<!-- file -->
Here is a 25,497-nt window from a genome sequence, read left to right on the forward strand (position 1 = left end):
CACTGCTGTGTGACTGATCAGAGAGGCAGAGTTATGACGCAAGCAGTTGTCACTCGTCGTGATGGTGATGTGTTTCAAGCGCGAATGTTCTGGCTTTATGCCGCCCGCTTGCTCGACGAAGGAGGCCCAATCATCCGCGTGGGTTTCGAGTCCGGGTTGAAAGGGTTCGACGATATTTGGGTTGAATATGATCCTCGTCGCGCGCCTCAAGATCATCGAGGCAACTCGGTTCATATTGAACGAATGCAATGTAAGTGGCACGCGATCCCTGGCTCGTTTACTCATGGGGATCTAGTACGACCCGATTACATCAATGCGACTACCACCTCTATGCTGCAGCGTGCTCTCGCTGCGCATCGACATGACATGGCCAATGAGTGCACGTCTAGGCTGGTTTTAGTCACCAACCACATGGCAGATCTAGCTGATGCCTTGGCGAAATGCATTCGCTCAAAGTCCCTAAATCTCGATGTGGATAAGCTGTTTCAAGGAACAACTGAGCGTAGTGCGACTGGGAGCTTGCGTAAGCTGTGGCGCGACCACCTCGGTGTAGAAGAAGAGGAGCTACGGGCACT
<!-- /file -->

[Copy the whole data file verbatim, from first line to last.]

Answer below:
Here is a 25,497-nt window from a genome sequence, read left to right on the forward strand (position 1 = left end):
CACTGCTGTGTGACTGATCAGAGAGGCAGAGTTATGACGCAAGCAGTTGTCACTCGTCGTGATGGTGATGTGTTTCAAGCGCGAATGTTCTGGCTTTATGCCGCCCGCTTGCTCGACGAAGGAGGCCCAATCATCCGCGTGGGTTTCGAGTCCGGGTTGAAAGGGTTCGACGATATTTGGGTTGAATATGATCCTCGTCGCGCGCCTCAAGATCATCGAGGCAACTCGGTTCATATTGAACGAATGCAATGTAAGTGGCACGCGATCCCTGGCTCGTTTACTCATGGGGATCTAGTACGACCCGATTACATCAATGCGACTACCACCTCTATGCTGCAGCGTGCTCTCGCTGCGCATCGACATGACATGGCCAATGAGTGCACGTCTAGGCTGGTTTTAGTCACCAACCACATGGCAGATCTAGCTGATGCCTTGGCGAAATGCATTCGCTCAAAGTCCCTAAATCTCGATGTGGATAAGCTGTTTCAAGGAACAACTGAGCGTAGTGCGACTGGGAGCTTGCGTAAGCTGTGGCGCGACCACCTCGGTGTAGAAGAAGAGGAGCTACGGGCACT